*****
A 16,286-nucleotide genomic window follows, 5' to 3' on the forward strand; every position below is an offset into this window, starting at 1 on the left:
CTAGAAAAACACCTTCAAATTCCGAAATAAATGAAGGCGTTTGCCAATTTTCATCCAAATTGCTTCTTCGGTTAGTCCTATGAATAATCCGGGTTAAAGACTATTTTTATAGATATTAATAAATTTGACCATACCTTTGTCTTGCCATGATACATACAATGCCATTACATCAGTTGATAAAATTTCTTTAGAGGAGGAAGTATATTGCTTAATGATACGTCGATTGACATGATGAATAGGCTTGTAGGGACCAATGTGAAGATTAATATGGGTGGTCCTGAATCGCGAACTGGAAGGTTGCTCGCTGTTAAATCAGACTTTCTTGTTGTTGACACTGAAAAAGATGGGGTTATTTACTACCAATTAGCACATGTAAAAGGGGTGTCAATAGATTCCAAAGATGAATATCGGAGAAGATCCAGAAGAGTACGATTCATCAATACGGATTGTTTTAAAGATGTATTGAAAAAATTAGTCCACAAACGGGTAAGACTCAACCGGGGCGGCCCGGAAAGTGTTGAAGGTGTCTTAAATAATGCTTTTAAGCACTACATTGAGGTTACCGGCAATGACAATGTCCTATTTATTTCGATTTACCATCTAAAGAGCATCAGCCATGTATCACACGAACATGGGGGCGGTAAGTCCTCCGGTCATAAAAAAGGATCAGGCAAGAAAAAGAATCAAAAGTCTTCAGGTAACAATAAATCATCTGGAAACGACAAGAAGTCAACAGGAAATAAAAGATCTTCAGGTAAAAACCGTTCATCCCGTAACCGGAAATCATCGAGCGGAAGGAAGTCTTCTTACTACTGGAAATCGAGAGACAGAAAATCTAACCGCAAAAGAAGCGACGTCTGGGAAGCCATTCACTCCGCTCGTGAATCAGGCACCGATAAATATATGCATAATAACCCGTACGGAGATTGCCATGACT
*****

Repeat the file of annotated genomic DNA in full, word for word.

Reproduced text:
A 16,286-nucleotide genomic window follows, 5' to 3' on the forward strand; every position below is an offset into this window, starting at 1 on the left:
CTAGAAAAACACCTTCAAATTCCGAAATAAATGAAGGCGTTTGCCAATTTTCATCCAAATTGCTTCTTCGGTTAGTCCTATGAATAATCCGGGTTAAAGACTATTTTTATAGATATTAATAAATTTGACCATACCTTTGTCTTGCCATGATACATACAATGCCATTACATCAGTTGATAAAATTTCTTTAGAGGAGGAAGTATATTGCTTAATGATACGTCGATTGACATGATGAATAGGCTTGTAGGGACCAATGTGAAGATTAATATGGGTGGTCCTGAATCGCGAACTGGAAGGTTGCTCGCTGTTAAATCAGACTTTCTTGTTGTTGACACTGAAAAAGATGGGGTTATTTACTACCAATTAGCACATGTAAAAGGGGTGTCAATAGATTCCAAAGATGAATATCGGAGAAGATCCAGAAGAGTACGATTCATCAATACGGATTGTTTTAAAGATGTATTGAAAAAATTAGTCCACAAACGGGTAAGACTCAACCGGGGCGGCCCGGAAAGTGTTGAAGGTGTCTTAAATAATGCTTTTAAGCACTACATTGAGGTTACCGGCAATGACAATGTCCTATTTATTTCGATTTACCATCTAAAGAGCATCAGCCATGTATCACACGAACATGGGGGCGGTAAGTCCTCCGGTCATAAAAAAGGATCAGGCAAGAAAAAGAATCAAAAGTCTTCAGGTAACAATAAATCATCTGGAAACGACAAGAAGTCAACAGGAAATAAAAGATCTTCAGGTAAAAACCGTTCATCCCGTAACCGGAAATCATCGAGCGGAAGGAAGTCTTCTTACTACTGGAAATCGAGAGACAGAAAATCTAACCGCAAAAGAAGCGACGTCTGGGAAGCCATTCACTCCGCTCGTGAATCAGGCACCGATAAATATATGCATAATAACCCGTACGGAGATTGCCATGACT